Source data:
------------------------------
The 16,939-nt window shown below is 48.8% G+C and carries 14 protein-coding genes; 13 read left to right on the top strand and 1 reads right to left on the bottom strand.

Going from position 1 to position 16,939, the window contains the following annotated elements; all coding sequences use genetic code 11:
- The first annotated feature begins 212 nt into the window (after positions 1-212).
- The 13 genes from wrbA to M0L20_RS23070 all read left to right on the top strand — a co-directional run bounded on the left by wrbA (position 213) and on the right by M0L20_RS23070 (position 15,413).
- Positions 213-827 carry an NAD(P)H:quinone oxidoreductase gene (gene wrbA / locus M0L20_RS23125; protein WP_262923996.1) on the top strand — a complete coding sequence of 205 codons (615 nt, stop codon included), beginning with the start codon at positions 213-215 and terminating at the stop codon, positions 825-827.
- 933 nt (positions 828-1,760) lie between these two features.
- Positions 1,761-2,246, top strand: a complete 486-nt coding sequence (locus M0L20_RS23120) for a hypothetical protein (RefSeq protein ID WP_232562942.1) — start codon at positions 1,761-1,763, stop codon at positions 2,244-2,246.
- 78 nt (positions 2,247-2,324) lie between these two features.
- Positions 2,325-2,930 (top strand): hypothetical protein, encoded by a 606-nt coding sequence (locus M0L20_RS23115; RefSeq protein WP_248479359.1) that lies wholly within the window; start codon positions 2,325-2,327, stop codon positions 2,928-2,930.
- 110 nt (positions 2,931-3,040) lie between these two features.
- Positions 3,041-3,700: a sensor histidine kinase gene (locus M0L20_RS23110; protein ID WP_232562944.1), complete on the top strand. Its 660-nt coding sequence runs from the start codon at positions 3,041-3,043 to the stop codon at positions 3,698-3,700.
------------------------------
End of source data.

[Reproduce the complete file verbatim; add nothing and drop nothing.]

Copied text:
The 16,939-nt window shown below is 48.8% G+C and carries 14 protein-coding genes; 13 read left to right on the top strand and 1 reads right to left on the bottom strand.

Going from position 1 to position 16,939, the window contains the following annotated elements; all coding sequences use genetic code 11:
- The first annotated feature begins 212 nt into the window (after positions 1-212).
- The 13 genes from wrbA to M0L20_RS23070 all read left to right on the top strand — a co-directional run bounded on the left by wrbA (position 213) and on the right by M0L20_RS23070 (position 15,413).
- Positions 213-827 carry an NAD(P)H:quinone oxidoreductase gene (gene wrbA / locus M0L20_RS23125; protein WP_262923996.1) on the top strand — a complete coding sequence of 205 codons (615 nt, stop codon included), beginning with the start codon at positions 213-215 and terminating at the stop codon, positions 825-827.
- 933 nt (positions 828-1,760) lie between these two features.
- Positions 1,761-2,246, top strand: a complete 486-nt coding sequence (locus M0L20_RS23120) for a hypothetical protein (RefSeq protein ID WP_232562942.1) — start codon at positions 1,761-1,763, stop codon at positions 2,244-2,246.
- 78 nt (positions 2,247-2,324) lie between these two features.
- Positions 2,325-2,930 (top strand): hypothetical protein, encoded by a 606-nt coding sequence (locus M0L20_RS23115; RefSeq protein WP_248479359.1) that lies wholly within the window; start codon positions 2,325-2,327, stop codon positions 2,928-2,930.
- 110 nt (positions 2,931-3,040) lie between these two features.
- Positions 3,041-3,700: a sensor histidine kinase gene (locus M0L20_RS23110; protein ID WP_232562944.1), complete on the top strand. Its 660-nt coding sequence runs from the start codon at positions 3,041-3,043 to the stop codon at positions 3,698-3,700.